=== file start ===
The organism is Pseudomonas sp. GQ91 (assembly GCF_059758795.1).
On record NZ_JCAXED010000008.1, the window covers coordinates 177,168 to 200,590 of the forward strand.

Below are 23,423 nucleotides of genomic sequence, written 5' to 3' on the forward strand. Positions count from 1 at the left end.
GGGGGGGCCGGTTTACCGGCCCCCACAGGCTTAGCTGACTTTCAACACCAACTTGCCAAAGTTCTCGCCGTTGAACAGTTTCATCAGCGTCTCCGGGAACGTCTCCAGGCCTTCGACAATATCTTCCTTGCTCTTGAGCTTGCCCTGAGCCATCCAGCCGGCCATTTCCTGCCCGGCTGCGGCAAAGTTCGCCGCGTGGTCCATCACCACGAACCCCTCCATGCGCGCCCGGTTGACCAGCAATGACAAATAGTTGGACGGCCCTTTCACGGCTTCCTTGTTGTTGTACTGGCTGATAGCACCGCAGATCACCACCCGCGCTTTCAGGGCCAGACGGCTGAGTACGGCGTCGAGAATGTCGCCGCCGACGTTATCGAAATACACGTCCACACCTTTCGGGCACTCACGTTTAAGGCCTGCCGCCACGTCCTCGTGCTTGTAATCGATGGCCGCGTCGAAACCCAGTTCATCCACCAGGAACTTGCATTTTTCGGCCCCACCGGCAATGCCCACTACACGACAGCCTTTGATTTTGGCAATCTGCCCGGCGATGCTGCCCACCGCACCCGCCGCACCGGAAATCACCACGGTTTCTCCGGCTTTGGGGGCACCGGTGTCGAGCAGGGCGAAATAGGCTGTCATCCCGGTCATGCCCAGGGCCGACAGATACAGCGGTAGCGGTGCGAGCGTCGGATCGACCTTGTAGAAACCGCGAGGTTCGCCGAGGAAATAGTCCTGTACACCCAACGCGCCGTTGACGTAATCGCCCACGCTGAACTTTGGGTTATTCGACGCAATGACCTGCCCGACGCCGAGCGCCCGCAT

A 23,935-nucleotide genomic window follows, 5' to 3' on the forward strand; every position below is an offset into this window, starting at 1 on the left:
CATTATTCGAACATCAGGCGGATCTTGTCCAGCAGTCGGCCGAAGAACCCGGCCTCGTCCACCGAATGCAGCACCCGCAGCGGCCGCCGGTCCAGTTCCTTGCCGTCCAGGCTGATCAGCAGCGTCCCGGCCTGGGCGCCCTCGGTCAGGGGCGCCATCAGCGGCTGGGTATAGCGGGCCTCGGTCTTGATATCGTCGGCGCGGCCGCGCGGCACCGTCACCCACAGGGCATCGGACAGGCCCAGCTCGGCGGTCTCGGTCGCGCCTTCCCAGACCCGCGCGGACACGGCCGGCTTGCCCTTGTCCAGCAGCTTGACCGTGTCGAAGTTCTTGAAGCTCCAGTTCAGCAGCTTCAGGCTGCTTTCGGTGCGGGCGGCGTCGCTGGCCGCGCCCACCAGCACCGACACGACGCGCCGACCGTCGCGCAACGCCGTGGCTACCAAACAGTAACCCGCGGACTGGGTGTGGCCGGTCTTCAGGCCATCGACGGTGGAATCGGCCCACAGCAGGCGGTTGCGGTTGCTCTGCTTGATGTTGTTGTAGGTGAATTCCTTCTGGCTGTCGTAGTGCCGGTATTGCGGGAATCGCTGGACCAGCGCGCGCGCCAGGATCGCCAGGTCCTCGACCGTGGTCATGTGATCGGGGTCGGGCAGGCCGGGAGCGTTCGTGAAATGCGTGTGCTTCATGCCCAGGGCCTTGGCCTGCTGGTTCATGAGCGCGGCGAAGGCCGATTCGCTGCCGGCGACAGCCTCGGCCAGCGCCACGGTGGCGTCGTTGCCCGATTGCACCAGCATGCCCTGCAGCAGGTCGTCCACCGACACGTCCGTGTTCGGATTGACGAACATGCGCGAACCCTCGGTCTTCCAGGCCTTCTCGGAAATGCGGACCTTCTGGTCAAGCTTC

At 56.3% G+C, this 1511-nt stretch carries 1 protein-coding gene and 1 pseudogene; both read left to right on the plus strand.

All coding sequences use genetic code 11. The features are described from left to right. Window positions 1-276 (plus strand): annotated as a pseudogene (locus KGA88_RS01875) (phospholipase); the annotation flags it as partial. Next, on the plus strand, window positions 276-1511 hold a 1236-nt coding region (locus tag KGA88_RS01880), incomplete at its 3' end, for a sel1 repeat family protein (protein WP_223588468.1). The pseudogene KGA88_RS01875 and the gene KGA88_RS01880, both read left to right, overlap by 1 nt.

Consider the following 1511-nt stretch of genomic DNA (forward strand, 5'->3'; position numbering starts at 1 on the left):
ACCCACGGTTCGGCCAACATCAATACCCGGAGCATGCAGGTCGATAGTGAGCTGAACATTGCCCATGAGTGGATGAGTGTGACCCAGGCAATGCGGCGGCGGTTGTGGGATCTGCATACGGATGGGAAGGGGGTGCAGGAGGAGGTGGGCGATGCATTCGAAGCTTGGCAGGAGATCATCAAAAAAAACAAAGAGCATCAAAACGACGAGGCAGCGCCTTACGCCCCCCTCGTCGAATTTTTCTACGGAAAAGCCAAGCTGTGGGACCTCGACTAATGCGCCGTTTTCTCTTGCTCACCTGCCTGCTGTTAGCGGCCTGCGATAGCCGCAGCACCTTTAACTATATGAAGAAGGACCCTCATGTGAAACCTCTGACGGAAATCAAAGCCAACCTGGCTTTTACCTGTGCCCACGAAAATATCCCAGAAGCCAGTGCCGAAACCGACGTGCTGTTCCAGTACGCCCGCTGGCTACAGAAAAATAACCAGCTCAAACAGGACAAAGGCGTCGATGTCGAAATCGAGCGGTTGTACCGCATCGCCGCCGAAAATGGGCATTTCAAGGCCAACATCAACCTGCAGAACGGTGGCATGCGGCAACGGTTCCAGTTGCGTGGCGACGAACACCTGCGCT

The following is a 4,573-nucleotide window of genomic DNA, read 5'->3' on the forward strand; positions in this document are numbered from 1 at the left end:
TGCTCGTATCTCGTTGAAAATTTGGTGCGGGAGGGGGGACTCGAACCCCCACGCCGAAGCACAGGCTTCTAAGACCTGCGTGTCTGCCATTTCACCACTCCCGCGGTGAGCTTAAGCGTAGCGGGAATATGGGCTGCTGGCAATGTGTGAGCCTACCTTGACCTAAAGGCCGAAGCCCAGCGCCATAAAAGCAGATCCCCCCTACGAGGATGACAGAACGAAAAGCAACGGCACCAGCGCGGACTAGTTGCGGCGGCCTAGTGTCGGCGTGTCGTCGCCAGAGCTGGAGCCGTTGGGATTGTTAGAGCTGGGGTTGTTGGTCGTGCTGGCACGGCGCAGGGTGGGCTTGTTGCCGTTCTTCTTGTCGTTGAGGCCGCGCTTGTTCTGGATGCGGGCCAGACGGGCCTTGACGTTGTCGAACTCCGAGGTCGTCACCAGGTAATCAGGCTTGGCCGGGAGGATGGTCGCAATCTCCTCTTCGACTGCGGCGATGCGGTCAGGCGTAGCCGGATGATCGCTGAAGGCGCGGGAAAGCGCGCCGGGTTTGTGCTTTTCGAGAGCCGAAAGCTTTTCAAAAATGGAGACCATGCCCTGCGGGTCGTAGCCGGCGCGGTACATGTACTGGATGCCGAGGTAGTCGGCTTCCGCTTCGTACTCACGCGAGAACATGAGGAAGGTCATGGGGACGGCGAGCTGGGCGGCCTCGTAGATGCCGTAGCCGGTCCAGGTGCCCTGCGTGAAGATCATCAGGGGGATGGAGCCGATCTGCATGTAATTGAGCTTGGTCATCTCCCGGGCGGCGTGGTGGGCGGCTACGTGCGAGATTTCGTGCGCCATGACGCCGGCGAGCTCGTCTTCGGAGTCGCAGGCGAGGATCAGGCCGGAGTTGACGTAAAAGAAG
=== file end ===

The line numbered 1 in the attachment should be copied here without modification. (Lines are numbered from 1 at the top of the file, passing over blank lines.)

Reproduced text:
The organism is Pseudomonas sp. GQ91 (assembly GCF_059758795.1).